Saturday, July 20, 2013

Community Connection

African Impact - The Mara Project in the Naboisho Conservancy

What I enjoyed most about this project is that it is closely connected to the community, both people and animals. The Naboisho Conservancy and this project is less than 3 years old so it’s a work in progress. Our project leader, Lincoln, was fantastic at orchestrating opportunities.

The local people are Masai, which is a unique culture.
Koiyaki Guiding School Students

We stayed down the road from this competitive, excellent school. We talked with the students to give them exposure to “tourists” for real life practice. Most of our guides were local Koiyaki grads and were excellent!

Women Empowerment Project

Of course this was of extreme interest to me. Sarah is the amazing local woman behind this project. We joined a village workshop teaching local women business opportunities such as beadwork, chicken raising and soap making.

Conservancy Management: Cattle grazing. 

All local Masai families own cattle herded by boys. Justin, a native Kenyan, manages the conservancy. He explained to us the cattle grazing rotation that he set up, among many other amazing organizational feats.

Spear throwing

I saw the boy throw the spear into the ground, so the competitive side of me and intrigue of weapons had to give it a go. After careful observation, I got it on the 3rd try.

Working at the primary school

We played games and sang. The kids had beautiful voices. Note: never try to race a Kenyan kid. I totally went down and have scars to prove it.

Living in the bush! 

Here are our basic accommodations. I wanted remote, and we got it. It was actually a lot nicer than I anticipated. 
The bathroom
The two doors on the left were toilets. Didn’t have to squat, but they didn’t flush either. We were lucky enough to have running water, and even warm showers after 3 pm, except for the one day all the water trucks broke down and couldn't deliver.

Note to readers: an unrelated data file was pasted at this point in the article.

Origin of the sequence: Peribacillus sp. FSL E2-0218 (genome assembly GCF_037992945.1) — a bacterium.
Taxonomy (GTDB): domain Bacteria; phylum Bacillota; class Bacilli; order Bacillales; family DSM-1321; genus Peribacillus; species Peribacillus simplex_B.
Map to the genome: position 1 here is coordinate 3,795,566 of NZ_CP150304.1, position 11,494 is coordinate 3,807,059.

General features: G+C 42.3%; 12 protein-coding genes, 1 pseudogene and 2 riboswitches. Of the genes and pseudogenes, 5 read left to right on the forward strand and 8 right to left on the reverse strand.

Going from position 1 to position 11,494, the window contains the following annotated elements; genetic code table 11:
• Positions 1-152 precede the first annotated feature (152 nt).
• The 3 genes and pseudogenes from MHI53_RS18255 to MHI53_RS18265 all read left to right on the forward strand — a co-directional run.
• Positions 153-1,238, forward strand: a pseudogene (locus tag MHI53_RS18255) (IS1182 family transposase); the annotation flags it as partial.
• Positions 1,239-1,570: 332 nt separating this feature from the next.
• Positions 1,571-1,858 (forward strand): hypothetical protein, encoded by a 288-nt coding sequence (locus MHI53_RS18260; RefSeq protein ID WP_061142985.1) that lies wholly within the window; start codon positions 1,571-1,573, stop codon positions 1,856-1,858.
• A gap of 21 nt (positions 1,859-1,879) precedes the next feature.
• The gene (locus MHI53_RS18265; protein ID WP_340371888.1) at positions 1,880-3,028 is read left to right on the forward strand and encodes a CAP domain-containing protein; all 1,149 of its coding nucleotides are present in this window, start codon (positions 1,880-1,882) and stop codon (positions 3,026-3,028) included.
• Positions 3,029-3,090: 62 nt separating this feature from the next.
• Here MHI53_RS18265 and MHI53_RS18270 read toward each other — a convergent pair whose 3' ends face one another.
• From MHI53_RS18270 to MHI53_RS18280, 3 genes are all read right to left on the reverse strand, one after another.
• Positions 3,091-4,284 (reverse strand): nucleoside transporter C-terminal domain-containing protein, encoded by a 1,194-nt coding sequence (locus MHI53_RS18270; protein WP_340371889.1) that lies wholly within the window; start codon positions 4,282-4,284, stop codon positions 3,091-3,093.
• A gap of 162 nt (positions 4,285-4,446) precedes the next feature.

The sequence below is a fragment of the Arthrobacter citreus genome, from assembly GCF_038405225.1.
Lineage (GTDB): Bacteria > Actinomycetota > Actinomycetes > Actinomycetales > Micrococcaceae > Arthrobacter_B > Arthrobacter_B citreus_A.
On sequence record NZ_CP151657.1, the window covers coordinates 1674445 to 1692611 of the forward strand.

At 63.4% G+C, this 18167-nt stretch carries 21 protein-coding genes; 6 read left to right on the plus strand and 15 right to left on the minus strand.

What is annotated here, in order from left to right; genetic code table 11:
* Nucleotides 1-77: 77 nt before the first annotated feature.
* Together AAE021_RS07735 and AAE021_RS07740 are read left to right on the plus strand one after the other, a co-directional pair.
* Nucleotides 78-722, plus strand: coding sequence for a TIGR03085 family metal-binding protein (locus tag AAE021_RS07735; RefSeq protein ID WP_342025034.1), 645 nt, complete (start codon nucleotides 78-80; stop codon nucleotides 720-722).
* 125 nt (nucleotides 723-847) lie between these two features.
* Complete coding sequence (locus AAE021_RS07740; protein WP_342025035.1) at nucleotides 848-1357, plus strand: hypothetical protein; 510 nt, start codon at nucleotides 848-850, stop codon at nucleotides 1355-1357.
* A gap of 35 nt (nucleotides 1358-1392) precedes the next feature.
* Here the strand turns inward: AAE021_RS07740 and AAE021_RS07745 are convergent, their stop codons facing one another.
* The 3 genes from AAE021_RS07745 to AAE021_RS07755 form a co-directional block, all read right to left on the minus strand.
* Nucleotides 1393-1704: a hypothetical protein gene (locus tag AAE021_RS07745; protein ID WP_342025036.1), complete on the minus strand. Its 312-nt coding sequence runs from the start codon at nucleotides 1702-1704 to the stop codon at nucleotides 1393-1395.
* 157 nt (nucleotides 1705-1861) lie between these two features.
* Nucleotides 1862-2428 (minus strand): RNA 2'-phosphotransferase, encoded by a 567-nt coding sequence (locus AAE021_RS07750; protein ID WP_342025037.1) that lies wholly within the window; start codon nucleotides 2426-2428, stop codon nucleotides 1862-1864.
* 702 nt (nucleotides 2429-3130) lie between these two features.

The massive tent that Elaine and I shared.
Not too shabby, though the no light and big (venomous?) spiders were a minor inconvenience.
Animals seen or heard outside our tent: lions, elephants, giraffes, hyenas, baboon, others???
Animals inside our tent: monkey, big spiders
Animals suspected: baboon (did he take my sock?)

Weather was pretty hot during the day (~85-90 deg) and cool at night (50s). That sun was strong though.

Our common area where meals were served

We had mostly western meals cooked for us which was a luxury. I didn’t mind after 2 weeks of traditional African food. Thankfully, I didn’t get sick once the whole month. Praise for daily doses of Emergen-C and multi-vitamins.

The internet bush

It was quite the challenge to just check e-mail. Forget about surfing the web. But I do like being off the grid. I walked 5 minutes to this bush at 6 am before our days' work, careful to avoid unruly animals. I waved my phone around hoping to get one bar long enough to download e-mail. A 50/50% chance. Then I'd return back the next day to try and send a response e-mail.  A two day process, at best. Anyone who received an e-mail from the bush (literally) should count yourself as special.

laundry time

 Many hours staring out at the savanna grasslands from the jeep

 Our gang

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